The following examples, in which all parts are by weight unless otherwise indicated, further illustrate the mvention without limiting the scope thereof.
Example 1 A 500-rnl. indented resin flask fitted with a stirrer, condenser, thermometer and means for introducing nitrogen was charged with 68.0 g. iso-octyl acrylate (a mixture of the acrylates of the isomeric octyl alcohols), 5.2 g. 1,1- dimethyl-1-(2-hydroxypropyl)amine methacrylimide ml. deoxygenated water and 2.2 g. sodium dodecylber izene sulfonate, purged with nitrogen, and 0.30 g. potassium persulfate added. Then, While stirring and maintaining a nitrogen atmosphere, the emulsion was heated to 60 C. and maintained for 24 hours after which the latex was coagulated with methanol and the polymer purified by dissolving in a 7:3 n-heptanezisopropanol mixture and precipitating with methanol. After drying, nitrogen analysis indicated the copolymer contained 3.3% by weight of 1,1 dimethyl-1-(2-hydroxypropyl)amine methacrylimide.
polyethylene oxide (commercially available from the 7 Rohm and Haas Company under the trade designation Triton X-305) were employed.
Examples 2-8 The procedure in Example I was repeated using 67 g. 2-methylbutyl acrylate and 6.5 g. of 1,1-dimethyl-1-(2- hydroxy-1-propyl)amine methacrylamide. Analysis of the polymer obtained indicated it contained 7.5% by weight methacrylimide. The copolymer had an intrinsic viscosity of 4.6 dl./g. in 8:2 tetrahydrofuranzrnethanol, a tack maximum of 100 g. at 15 C., a shear strength of 5000+ minutes and a peel strength of 43.4 oz./inch.
Additional copolymers of 1,l-dimethyl-l-(2-hydroxy-1- propyl) amine methacrylimide were prepared by the procedure used in Example 1 utilizing various acrylic esters, the amounts used and the percentages of zwitterionic monomer contained in the polymera isolated were:
Percent zwitterionic component; in
Example the poly- N 0. Acrylic ester mer 11 4. 8 118 g. n-dodecyl methacrylate 2.
The copolymers of Examples 3-8 displayed excellent shear creep resistance, good peel adhesion, and excellent adhesion to kraft paper.
Examples 9-14 These examples illustrate copolymers of a preferred acrylate monomer and various hydroxyalkylamine methacrylimide zwitterion monomers.
The procedure described in Example 1 was repeated using 52.5 g. iso-octyl acrylate, 3.85 g. 1,1-dimethyl-1- (2-hydroxyoctyl)amine methacrylimide 150 ml. deoxygenated water, 2.2 g. sodium dodecylbenzenesulfonate, 0.17 g. potassium persulfate, and 0.085 g. sodium bisulfite. Analysis indicated the resultant copolymer contained 4.5% by weight copolymerized 1,1-dimethyl-1-(2-hydroxyoctyl)amine methacrylimide, had an intrinsic viscosity of 5.7 dl./g. in tetrahydrofuran, peel strength of 51.4 oz./inch, shear strength greater than 5000 minutes, and a tack maximum of 175 g. at 25 C.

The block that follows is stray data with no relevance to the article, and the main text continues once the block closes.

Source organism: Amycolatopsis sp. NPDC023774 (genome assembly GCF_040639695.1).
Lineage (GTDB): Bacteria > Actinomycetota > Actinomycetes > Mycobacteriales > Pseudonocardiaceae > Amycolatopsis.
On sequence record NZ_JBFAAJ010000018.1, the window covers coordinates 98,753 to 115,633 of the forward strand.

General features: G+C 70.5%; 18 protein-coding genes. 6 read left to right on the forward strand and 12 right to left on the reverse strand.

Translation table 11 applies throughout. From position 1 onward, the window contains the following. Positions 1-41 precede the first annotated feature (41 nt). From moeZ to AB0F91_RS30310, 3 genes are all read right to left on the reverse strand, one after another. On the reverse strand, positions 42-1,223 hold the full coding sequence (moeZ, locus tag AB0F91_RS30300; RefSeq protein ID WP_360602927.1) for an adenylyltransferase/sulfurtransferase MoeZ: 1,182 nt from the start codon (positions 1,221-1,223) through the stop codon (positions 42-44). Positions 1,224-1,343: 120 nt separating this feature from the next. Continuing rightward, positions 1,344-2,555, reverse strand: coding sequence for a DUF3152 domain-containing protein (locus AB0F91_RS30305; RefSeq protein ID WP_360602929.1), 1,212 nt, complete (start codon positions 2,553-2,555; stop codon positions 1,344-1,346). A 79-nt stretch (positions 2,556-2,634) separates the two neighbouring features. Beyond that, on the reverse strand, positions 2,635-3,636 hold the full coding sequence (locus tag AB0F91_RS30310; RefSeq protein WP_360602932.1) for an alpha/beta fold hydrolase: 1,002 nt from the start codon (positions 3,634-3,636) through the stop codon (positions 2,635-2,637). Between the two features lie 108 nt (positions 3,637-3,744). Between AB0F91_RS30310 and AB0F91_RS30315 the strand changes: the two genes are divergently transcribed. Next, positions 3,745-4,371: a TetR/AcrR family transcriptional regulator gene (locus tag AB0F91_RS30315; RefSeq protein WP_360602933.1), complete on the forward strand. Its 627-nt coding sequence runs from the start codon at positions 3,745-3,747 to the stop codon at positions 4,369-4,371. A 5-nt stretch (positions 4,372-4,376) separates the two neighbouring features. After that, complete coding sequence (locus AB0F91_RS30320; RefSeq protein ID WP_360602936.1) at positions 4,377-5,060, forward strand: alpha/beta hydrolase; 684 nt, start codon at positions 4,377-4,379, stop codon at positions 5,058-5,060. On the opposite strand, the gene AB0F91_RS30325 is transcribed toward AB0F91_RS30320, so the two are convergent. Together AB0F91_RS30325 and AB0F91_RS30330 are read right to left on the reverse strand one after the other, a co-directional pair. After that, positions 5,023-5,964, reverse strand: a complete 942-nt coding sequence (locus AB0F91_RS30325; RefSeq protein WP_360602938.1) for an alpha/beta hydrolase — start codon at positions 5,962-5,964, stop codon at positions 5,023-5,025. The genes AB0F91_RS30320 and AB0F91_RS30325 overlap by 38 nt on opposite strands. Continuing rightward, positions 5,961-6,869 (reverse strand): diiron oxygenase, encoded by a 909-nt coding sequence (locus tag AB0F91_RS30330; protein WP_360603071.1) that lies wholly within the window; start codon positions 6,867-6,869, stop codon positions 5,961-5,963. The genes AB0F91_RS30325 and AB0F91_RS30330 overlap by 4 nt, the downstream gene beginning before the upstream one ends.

Other copolymers of iso-octyl acrylate were prepared by the procedure used in Example 9 utilizingvarious methacrylimides. The amounts used and the specific monomers used were The copolymers of Examples 10-14 displayed good tack, excellent resistance to creep in shear, and good peel adhesion.
8 Example 15 The procedure of Example 1 was repeated using 47.5 g. iso-octyl acrylate, 2.5 g. 4[(2-methacryloxyethyl)-dimethylammonium] propane sulfonate betaine, 150 ml. deoxygenated water, 2.0 g. sodium salt of alkylarylpolyethylene oxide sulfate (commercially available from the Rohm and Haas Company under the trade designation Triton X-200) surfactant, 0.30 g. potassium persulfate and 0.15 g. sodium bisulfite, and the emulsion stirred at ambient temperature for 18 hours. The latex was coagulated with methanol, purified by two precipitations from benzene solution With methanol, yielding a tough, tacky elastomer having an intrinsic viscosity of 3.5 dL/g. in :5 benzenezmethanol. Analysis indicated the copolymer contained 3.1% sulfobetaine, having a tack maximum of g. at -20 C., a peel strength of 25.6 and a shear strength greater than 5000 minutes.
EXAMPLE 16 Example 15 was repeated using 3-[(2-methacryloxyethyl-dimethylammonium] propionate betaine as the zwitterionic monomer, the copolymer containing 1% carboxybetaine by weight. This polymer also had good resistance to creep in shear, good peel adhesion, and a tack maximum of g. at 32 C.